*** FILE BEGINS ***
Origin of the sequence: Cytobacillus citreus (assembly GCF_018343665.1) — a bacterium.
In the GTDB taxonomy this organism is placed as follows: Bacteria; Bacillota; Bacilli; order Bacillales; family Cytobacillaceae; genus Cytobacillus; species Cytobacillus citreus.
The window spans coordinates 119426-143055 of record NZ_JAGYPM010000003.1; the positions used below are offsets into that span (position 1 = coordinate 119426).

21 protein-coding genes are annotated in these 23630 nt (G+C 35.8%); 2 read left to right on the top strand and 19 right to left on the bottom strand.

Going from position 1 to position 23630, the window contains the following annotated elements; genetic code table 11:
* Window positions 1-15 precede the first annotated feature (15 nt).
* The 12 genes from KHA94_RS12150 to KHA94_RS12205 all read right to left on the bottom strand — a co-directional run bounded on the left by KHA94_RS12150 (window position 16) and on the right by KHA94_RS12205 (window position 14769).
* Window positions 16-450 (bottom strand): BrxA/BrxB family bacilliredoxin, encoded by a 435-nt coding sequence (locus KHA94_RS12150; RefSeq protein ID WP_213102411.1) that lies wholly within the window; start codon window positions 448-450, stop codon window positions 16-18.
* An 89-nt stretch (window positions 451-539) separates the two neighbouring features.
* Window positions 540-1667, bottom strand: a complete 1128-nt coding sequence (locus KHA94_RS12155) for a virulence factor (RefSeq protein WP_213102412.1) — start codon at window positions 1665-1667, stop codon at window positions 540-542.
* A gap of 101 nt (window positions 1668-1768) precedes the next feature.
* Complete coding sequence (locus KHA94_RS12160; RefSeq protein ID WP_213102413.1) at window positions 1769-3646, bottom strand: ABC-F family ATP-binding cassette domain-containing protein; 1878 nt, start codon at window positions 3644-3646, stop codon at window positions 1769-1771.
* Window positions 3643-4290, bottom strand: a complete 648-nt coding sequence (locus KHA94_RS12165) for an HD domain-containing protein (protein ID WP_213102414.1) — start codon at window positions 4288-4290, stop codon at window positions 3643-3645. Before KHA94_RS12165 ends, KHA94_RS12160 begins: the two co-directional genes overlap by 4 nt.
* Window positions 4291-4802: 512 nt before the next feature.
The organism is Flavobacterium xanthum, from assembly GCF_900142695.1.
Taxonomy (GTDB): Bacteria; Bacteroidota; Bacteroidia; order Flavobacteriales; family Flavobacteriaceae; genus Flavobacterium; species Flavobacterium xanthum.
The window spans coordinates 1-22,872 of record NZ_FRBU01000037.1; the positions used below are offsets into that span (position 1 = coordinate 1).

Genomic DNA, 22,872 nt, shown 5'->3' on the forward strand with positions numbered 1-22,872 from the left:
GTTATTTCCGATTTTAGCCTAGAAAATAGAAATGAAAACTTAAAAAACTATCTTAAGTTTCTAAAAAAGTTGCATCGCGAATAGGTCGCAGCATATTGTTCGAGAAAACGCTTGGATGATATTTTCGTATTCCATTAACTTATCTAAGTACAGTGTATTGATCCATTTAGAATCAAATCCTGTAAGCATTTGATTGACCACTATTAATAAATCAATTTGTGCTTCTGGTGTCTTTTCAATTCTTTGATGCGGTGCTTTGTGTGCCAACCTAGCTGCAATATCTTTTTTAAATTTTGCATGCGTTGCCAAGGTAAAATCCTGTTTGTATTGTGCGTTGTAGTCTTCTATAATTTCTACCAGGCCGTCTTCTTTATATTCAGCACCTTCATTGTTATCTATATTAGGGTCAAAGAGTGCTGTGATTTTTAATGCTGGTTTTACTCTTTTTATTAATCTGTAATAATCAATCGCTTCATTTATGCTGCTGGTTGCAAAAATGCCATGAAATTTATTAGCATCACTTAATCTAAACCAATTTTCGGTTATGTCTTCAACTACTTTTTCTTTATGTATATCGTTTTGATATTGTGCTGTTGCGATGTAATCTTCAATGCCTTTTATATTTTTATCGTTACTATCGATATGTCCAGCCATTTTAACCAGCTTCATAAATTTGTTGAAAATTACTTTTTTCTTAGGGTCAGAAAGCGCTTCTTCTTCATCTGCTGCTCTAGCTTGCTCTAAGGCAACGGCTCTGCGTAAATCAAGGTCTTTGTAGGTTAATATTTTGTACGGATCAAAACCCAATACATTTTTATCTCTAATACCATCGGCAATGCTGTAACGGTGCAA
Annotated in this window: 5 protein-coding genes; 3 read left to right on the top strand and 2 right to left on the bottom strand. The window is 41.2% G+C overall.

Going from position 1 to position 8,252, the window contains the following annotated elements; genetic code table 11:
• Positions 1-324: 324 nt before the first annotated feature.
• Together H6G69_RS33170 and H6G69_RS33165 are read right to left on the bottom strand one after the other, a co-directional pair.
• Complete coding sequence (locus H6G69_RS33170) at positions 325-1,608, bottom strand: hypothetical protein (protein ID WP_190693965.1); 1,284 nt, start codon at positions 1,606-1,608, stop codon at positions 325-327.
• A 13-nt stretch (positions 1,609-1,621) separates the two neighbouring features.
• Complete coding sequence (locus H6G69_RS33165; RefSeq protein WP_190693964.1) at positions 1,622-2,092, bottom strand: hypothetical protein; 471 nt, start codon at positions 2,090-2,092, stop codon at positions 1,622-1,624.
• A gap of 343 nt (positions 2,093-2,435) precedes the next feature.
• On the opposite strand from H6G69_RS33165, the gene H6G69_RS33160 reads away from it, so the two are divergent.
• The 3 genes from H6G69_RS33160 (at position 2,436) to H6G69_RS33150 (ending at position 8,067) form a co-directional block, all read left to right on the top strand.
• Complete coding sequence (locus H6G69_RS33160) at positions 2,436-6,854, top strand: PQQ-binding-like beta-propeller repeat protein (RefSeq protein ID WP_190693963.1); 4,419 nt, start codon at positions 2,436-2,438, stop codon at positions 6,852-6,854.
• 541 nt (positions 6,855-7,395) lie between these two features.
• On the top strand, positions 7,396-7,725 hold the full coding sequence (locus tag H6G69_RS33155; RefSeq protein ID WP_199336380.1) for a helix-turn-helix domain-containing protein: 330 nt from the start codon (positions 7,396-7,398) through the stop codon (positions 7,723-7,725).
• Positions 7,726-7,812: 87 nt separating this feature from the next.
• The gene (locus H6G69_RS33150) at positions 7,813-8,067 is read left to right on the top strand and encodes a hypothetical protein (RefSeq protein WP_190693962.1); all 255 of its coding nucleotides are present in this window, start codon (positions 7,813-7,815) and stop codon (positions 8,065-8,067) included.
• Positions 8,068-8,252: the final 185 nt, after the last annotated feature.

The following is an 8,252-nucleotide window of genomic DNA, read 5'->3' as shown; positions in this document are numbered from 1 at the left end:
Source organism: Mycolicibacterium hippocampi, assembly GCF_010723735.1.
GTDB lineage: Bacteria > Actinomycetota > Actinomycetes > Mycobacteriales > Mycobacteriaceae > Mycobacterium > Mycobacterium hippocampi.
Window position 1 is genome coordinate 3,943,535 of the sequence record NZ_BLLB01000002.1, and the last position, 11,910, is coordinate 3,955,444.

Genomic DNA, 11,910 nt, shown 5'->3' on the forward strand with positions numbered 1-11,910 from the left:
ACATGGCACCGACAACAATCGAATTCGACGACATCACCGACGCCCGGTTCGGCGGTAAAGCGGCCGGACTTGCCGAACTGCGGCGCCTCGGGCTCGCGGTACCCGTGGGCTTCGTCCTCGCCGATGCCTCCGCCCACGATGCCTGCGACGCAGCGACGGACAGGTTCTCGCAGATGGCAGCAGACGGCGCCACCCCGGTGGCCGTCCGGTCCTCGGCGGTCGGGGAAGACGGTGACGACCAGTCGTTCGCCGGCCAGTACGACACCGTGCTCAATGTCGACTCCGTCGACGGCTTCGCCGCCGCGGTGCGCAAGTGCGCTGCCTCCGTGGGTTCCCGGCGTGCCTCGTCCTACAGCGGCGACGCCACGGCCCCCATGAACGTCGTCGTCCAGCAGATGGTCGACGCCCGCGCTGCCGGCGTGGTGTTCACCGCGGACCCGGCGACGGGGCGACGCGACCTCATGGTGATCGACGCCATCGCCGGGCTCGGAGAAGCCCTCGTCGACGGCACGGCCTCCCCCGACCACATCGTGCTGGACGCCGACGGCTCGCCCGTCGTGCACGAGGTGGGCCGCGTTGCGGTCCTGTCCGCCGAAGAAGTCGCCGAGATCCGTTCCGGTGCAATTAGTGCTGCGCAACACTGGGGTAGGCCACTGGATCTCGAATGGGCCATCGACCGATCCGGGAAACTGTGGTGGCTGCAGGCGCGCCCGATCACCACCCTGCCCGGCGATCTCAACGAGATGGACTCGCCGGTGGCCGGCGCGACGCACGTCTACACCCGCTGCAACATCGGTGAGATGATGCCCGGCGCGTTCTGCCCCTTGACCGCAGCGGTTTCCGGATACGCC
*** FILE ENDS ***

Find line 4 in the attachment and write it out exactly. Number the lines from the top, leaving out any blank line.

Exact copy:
21 protein-coding genes are annotated in these 23630 nt (G+C 35.8%); 2 read left to right on the top strand and 19 right to left on the bottom strand.